More Good News If You Are

An elite athlete.

Shortly after writing my previous post, suggesting Tour de France riders live longer than normal people, I came across another study published in the British Journal of Sports Medicine. It was entitled “Mortality and health-related habits in 900 Finnish former elite athletes and their brothers”. The link is here.


They looked at male Finnish elite athletes who represented Finland between 1920 and 1965 and their age-matched brothers (not identical twin brothers necessarily). Fortunately having brothers seems common in Finland where it is often dark and cold.

They followed them from the start of their career up to 31st December 2015. 1296 of the 1800 died during the study period. The median age at death was as follows:


  Elite Athlete Brother
Endurance 79.9 77.5
Mixed Sports 75.9 73.7
Power Sports 72.2 72.2

Elite athletes smoked less and were more physically active in general. We don’t know why elite athletes live longer, but their overall lifestyle, which includes exercise, seems to be protective.

This is an observational study, and not an experiment. It remains possible that the difference in smoking rates or some other lifestyle factors made the difference, and the excess exercise narrowed the gap – the study does not exclude the possibility that exercise is harmful in excess. It also doesn’t tell you that endurance sports make you live longer than power sports – just that those that tended to do endurance sports came from families that tended to live longer.

But I’m still doing some triathlons this year. And I will still be advising my patients to exercise. I’ll dig out the paper, hopefully, and see if there are any more details buried within it that are important.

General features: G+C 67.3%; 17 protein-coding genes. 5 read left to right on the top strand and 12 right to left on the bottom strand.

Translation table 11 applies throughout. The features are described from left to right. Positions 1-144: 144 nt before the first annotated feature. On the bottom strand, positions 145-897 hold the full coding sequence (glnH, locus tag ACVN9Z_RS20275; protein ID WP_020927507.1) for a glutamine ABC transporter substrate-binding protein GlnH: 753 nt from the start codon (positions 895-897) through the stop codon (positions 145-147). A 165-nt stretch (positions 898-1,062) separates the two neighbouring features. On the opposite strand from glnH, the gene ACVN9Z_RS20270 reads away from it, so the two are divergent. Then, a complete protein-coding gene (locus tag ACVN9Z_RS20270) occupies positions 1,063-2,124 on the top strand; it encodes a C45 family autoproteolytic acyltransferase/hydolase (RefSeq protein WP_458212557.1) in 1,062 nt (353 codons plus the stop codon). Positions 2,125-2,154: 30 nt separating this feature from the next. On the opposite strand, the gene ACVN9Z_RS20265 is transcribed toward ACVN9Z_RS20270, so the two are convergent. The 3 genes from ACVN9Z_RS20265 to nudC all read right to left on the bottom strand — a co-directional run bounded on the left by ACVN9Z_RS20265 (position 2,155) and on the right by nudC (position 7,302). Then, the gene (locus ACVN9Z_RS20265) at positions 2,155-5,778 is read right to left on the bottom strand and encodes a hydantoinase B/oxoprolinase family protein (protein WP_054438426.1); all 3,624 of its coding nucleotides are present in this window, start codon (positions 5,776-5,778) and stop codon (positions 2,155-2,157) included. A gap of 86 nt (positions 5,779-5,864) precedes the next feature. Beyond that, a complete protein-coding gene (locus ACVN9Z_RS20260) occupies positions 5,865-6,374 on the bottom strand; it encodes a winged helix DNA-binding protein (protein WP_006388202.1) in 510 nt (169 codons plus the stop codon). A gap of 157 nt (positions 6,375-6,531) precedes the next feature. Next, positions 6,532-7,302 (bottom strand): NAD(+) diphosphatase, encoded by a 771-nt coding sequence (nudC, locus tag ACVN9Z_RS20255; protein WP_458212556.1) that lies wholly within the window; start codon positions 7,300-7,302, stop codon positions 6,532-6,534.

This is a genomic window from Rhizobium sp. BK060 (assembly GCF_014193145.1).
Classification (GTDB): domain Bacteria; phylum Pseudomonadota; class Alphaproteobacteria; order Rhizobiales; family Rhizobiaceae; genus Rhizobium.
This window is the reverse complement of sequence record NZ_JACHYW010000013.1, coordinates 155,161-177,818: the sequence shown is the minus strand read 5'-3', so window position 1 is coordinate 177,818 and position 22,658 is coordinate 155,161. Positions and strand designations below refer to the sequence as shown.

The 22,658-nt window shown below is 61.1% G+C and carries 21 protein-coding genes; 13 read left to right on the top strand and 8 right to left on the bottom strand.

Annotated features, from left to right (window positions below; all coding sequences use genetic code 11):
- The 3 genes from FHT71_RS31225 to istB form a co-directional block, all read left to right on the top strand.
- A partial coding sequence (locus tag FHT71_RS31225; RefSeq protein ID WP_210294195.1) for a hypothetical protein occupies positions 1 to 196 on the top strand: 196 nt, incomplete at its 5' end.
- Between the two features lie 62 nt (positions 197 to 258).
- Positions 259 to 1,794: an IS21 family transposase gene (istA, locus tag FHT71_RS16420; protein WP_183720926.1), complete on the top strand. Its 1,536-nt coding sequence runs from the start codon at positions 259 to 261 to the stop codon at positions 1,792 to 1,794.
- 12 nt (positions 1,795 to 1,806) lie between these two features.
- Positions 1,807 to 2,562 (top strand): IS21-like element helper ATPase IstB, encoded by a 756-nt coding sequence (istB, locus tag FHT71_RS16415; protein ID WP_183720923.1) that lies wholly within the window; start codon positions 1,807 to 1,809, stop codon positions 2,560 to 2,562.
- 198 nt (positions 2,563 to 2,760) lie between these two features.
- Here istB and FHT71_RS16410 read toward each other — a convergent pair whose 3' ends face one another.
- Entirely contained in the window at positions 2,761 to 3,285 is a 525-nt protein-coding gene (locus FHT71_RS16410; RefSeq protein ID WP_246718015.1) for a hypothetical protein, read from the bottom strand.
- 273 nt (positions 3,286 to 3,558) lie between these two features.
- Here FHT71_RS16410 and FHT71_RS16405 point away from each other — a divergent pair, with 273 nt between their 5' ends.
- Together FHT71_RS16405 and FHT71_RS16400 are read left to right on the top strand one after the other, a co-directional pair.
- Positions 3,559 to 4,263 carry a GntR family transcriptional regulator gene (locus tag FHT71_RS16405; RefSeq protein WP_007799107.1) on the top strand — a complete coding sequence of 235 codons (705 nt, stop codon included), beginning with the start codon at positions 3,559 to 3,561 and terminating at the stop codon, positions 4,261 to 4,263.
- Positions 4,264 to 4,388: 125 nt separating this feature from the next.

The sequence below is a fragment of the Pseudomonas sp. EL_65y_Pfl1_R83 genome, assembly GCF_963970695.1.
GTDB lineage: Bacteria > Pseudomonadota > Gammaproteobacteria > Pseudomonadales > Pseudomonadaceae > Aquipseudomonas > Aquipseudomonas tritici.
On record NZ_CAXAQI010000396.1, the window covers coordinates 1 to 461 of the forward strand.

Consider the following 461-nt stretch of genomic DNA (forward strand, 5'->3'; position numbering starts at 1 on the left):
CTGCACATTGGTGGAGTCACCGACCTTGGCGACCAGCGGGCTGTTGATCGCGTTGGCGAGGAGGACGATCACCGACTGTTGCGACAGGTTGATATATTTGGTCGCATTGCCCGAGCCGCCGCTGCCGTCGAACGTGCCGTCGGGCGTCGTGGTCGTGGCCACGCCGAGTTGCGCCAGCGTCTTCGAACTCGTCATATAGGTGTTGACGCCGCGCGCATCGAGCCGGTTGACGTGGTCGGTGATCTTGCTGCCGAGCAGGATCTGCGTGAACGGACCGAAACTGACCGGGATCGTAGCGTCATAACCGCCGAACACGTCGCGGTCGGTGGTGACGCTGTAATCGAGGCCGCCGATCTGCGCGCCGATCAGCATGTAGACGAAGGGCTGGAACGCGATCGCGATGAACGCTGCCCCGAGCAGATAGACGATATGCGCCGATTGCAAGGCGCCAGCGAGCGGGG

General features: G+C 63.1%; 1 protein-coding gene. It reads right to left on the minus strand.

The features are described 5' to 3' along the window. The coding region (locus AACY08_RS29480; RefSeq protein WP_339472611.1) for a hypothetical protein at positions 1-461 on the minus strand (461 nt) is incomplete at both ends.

A New Post for 2018

I just thought I would share this question we were asked recently:

“Do you have any data on the incidence of AFib in people who say competed in the Tour de France in past years to see how the risks in this population compare with the public as a whole.”

There is no doubt that I see a lot of people with atrial fibrillation (AFib, AF). Most of the people I see are cyclists. And that makes me think that there is something about cycling that leads to AF. But, it could be a sampling error – all the people who get AF from other sports might go and see someone else. It doesn’t feel like that though. As I supervise the nurse led AF clinic. There are plenty of people who run too in Somerset – I only see a few of those.

Tour De France cyclists are an unusual breed. They may well be genetically different to you and I. Or at least me. And remember, at least (hopefully) until recent times, these riders were (probably) systematically doped. There were probably teams in France doping kids from the age of 11 (according to some of my French contacts), and many domestiques had to take drugs or be dropped. It started with amphetamines in the 1900s.